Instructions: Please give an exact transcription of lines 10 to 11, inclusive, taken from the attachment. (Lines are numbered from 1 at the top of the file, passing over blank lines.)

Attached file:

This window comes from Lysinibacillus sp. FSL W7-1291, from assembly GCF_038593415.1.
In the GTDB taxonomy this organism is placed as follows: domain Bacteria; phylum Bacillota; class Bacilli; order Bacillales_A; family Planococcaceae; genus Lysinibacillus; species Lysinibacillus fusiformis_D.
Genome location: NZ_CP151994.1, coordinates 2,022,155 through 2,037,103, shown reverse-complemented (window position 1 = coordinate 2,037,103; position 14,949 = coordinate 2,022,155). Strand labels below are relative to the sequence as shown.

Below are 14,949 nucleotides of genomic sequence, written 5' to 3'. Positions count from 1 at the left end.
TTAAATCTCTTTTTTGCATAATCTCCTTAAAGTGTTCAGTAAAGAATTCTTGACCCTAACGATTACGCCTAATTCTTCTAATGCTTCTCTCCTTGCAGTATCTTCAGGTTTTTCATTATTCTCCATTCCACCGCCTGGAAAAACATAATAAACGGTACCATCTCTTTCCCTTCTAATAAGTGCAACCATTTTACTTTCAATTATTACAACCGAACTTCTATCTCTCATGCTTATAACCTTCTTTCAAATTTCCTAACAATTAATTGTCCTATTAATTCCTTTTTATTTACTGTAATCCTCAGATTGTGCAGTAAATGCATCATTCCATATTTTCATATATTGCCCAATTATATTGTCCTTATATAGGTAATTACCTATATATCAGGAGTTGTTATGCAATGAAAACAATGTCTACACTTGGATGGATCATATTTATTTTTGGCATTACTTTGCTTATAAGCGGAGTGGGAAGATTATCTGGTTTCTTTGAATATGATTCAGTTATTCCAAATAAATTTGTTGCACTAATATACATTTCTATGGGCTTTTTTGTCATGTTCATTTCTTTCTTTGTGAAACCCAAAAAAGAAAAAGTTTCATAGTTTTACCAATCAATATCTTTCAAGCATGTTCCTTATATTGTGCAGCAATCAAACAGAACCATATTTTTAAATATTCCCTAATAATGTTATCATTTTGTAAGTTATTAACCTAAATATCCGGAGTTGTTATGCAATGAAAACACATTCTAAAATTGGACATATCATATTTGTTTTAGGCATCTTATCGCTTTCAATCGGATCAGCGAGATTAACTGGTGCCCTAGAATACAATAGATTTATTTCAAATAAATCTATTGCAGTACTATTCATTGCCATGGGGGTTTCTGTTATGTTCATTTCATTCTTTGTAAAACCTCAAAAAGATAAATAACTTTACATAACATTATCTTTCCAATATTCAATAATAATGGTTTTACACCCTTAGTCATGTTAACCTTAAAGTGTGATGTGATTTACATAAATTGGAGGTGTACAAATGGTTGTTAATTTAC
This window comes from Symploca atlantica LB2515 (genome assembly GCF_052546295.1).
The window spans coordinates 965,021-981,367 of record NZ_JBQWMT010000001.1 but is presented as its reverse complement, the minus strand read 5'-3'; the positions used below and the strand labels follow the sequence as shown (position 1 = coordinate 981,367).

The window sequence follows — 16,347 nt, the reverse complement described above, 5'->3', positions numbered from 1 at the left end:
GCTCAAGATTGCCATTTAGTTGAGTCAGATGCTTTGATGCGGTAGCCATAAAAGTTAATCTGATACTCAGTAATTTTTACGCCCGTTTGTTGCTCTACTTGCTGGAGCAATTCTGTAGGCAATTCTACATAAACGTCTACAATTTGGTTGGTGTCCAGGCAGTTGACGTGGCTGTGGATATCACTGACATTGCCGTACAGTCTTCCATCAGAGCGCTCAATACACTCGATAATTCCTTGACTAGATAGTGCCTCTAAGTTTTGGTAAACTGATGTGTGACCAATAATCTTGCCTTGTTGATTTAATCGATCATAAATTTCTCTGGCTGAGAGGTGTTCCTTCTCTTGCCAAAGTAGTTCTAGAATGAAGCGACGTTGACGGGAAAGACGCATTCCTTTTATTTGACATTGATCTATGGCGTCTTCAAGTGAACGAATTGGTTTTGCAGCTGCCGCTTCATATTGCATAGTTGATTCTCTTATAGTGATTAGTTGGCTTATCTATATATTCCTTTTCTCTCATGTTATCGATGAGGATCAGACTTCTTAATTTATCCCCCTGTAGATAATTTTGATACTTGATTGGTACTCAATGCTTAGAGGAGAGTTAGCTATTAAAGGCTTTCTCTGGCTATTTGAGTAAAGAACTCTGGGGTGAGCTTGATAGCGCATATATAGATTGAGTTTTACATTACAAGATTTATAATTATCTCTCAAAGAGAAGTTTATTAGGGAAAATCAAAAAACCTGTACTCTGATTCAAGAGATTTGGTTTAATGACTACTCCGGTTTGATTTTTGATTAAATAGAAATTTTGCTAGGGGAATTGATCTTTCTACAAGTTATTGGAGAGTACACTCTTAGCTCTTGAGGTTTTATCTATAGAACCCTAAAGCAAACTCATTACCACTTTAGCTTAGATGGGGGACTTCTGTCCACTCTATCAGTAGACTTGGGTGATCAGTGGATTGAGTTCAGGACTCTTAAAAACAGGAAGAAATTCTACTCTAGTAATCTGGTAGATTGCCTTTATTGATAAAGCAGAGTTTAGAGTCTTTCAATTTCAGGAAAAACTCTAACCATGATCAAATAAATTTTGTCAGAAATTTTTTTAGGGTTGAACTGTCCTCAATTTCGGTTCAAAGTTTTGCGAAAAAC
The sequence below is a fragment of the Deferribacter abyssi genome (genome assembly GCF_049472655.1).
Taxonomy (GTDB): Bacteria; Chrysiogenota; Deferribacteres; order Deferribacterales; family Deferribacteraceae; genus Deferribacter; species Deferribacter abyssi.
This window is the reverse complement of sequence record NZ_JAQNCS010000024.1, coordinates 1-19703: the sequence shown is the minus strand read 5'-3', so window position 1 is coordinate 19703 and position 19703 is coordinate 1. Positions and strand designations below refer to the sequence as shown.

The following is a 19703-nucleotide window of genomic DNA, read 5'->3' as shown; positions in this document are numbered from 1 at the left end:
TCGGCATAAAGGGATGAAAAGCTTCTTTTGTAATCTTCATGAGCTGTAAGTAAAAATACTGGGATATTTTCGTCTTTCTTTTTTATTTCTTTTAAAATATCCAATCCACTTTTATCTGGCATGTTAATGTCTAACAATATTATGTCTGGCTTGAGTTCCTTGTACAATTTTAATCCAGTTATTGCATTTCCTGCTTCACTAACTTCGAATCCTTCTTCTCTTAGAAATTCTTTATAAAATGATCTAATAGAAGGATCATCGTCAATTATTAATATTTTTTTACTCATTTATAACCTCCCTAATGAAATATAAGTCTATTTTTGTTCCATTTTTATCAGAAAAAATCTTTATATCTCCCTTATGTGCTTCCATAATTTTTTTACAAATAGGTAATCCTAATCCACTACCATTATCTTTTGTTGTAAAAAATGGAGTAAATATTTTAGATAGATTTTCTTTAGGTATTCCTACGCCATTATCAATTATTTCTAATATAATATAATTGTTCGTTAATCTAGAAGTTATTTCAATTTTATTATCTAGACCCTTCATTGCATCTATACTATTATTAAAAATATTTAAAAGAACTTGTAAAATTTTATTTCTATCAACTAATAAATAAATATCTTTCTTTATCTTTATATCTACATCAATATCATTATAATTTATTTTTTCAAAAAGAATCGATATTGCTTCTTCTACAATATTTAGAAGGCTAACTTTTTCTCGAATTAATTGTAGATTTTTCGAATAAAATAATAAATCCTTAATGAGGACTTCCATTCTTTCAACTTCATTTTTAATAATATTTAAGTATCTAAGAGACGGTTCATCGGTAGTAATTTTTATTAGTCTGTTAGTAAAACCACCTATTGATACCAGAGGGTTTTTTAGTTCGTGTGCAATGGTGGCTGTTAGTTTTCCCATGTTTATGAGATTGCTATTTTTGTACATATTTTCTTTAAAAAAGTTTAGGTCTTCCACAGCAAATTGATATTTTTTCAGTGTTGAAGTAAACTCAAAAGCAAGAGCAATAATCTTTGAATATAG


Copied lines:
The sequence below is a fragment of the Deferribacter abyssi genome (genome assembly GCF_049472655.1).
Taxonomy (GTDB): Bacteria; Chrysiogenota; Deferribacteres; order Deferribacterales; family Deferribacteraceae; genus Deferribacter; species Deferribacter abyssi.